Sam Bunting

Programmatically creating DigitalOcean Products and Services

How you can use Pulumi to create DigitalOcean droplets and more!

August 30, 2021



Pulumi is a tool which is used to programmatically create and manage software infrastructure. Pulumi is written in languages such as Javascript and Python, and this is something we can take advantage of to programmatically create services.

With Pulumi - you can use it with Node to create products and services for cloud providers, as well as using things like NPM packages or other Node tools.

Pulumi allows you to create a large range of resources for DigitalOcean - you can view the full reference guide here:

What Are we Making?

In this post we’re going to do a few things:

  • Create a Droplet
  • Create an SSH Key so we can access the droplet
  • Add the Droplet to a new Project in DigitalOcean

Getting Everything set up

The first thing would be to install Pulumi itself - you can do this by running either choco on Windows, or brew on Macs

# Windows
choco install pulumi
# Mac
brew install pulumi

You can view the full install guide on Pulumi’s website.

The next thing we need to do - is setup our project.

Project Setup

In a blank folder, create a Pulumi.yaml file - this will define the details of our project - as well as which runtime we’re using. In our case, that would be node.

# Pulumi.yaml

name: 'Pulumi Test'
  name: nodejs

Stack Setup

One advantage of programmatically generating infrastructure is that you’re able to easily replicate it for different environments.

To create a new production stack - you can run:

pulumi stack init production

This would also switch the current stack in the terminal to production.

API Access

The last thing we need to do setup wise is to get an API token from DigitalOcean, this would allow Pulumi to create API requests to DigitalOcean.

From within the DigitalOcean account - select “API” in the bottom right, and then select “Generate new Token”

Screenshot of the DigitalOcean Applications & API page

After selecting the button - enter in a name for the token (I just chose “Pulumi”), and ensure that the “Write” option is checked. Select “Generate Token” and you should see your newly created token on the page.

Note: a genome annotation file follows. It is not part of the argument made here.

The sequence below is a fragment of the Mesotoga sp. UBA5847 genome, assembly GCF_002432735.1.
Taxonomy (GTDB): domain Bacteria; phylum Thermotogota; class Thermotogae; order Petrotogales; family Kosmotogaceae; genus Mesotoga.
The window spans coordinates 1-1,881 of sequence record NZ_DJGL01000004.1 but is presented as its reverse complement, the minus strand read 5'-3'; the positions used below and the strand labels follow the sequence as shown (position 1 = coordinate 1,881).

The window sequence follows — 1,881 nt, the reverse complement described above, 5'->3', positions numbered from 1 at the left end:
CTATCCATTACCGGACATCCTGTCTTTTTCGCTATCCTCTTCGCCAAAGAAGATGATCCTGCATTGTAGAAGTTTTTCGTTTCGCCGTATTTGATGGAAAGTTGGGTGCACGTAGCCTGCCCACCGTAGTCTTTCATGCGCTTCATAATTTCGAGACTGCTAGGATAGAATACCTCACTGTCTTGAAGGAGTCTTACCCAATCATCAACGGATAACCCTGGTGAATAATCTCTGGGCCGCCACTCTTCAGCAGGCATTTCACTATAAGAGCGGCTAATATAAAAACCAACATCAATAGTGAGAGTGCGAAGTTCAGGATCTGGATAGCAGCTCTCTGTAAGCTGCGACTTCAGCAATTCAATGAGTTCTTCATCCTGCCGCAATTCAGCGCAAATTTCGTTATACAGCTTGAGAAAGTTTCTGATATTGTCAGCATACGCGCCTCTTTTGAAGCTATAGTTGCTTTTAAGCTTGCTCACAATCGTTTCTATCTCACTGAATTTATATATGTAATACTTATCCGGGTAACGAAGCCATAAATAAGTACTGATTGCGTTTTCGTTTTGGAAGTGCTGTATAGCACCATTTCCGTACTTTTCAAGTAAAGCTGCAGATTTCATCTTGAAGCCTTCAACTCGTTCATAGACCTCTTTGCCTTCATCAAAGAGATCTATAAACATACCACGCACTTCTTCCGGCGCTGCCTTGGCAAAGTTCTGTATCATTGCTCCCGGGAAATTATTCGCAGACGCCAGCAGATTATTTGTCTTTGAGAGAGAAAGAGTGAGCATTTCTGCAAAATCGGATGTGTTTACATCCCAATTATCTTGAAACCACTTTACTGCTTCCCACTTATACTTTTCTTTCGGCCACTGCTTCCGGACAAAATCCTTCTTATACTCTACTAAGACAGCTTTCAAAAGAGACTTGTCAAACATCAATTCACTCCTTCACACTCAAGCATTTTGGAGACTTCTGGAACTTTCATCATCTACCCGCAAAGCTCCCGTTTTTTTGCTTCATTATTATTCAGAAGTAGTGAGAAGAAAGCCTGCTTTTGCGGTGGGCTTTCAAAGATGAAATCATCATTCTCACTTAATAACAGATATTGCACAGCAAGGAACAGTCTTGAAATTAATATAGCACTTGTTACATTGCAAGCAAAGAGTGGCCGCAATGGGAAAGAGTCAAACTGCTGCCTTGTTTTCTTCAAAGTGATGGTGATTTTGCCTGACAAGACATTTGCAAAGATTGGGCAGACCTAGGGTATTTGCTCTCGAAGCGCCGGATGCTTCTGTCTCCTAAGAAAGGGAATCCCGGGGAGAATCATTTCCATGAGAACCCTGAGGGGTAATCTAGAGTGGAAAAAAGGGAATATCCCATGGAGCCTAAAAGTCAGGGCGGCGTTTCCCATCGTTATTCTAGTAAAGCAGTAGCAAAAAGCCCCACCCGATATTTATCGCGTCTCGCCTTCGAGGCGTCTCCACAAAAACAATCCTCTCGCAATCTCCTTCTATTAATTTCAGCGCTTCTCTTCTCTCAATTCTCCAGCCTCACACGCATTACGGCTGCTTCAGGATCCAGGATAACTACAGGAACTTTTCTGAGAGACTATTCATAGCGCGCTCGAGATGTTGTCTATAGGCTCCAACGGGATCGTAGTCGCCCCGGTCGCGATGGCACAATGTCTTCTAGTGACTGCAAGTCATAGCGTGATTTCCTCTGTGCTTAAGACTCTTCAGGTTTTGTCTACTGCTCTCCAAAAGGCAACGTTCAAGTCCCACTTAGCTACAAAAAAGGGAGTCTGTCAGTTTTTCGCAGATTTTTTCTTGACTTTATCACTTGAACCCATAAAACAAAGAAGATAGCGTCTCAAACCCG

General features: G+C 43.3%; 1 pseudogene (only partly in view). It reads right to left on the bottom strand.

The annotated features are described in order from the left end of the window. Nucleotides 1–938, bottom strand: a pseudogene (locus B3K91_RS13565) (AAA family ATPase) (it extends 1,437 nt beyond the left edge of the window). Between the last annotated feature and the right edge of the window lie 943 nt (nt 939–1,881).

Make sure you copy this token, as it would only be shown once!

To give the token to Pulumi - you can set it two ways:

The first is by an environment variable:


Or the alternative would be to set it within Pulumi itself. You can do this by running:

pulumi config set digitalocean:token TOKEN_VALUE --secret

Make sure to use --secret so it’s encrypted!

Creating A Droplet

Now that everything is setup, create an index.js file, and import Pulumi, and use the Droplet class to define a droplet.

// index.js
const pulumi = require('@pulumi/pulumi');
const digitalocean = require('@pulumi/digitalocean');

const droplet = new digitalocean.Droplet("Test Droplet", {
  size: "s-1vcpu-1gb",
  image: "ubuntu-18-04-x64",
  region: "lon1",

Next, in the terminal run pulumi up - This will go through everything in our index file, and figure out what would need creating or changing.

In our case - you should see our new droplet being created! Select “No” for now, because we need to do one other thing before we create it.

Adding an SSH key

So that we can access the Droplet easily once it’s been created, we can add an SSH key to it.

First - create an SSH key, and save the public key on your machine. However, you need to be careful in the format you save it, DigitalOcean will only be expecting a single line, without the headers, an example of this would be ssh-rsa XXXXXXXXXXXXX.

You’ll also need to save the private key on your machine so you can use it to access the droplet via SSH later.

Once that’s done, we can use fs to read the public key, and use Pulumi to create it in DigitalOcean, and add it to our Droplet:

// index.js
const pulumi = require('@pulumi/pulumi');
const digitalocean = require('@pulumi/digitalocean');
const fs = require('fs');

const sshKey = new digitalocean.SshKey('default', {
  publicKey: fs.readFileSync('path/to/key').toString()

const droplet = new digitalocean.Droplet("Test Droplet", {
  size: "s-1vcpu-1gb",
  image: "ubuntu-18-04-x64",
  region: "lon1",
  sshKeys: [sshKey.fingerprint]

If you’d like to re-use an existing SSH key from the DigitalOcean environment, you can use getSshKey from Pulumi.

Now then, running pulumi up will again tell us what is being created, and as well as our droplet from before, you should also see the new SSH Key!

This time, we’ll allow Pulumi to run everything, by selecting “Yes” - waiting a few minutes should see a new Droplet and SSH key created within DigitalOcean!

Adding The Droplet To A Project

The last thing we need to do is add the new Droplet to a project - this can be done by creating a Project and adding our droplet to the resources

const project = new digitalocean.Project('Pulumi', {
  description: 'Programmatic creation of a droplet with Pulumi',
  resources: [

Running pulumi up again, and selecting “Yes” - you should see our new project that will be created, but will notice that our Droplet hasn’t been listed, this is because no changes would be made to it.

Now you should be able to see our “Pulumi” project, and it should have our Droplet inside it!

Cleaning Everything Up

One advantage of writing architecture programmatically - is that it also tends to be easy to clean up everything once you’re done.

With Pulumi - you can run pulumi destroy to destroy everything we’ve made.

Final Thoughts

Pulumi is a great resource to programmatically create infrastructure. It’s great you can take benefits of Node and apply them to creating services.

That's the article!

I really hope you enjoyed this post or found it useful in some way!

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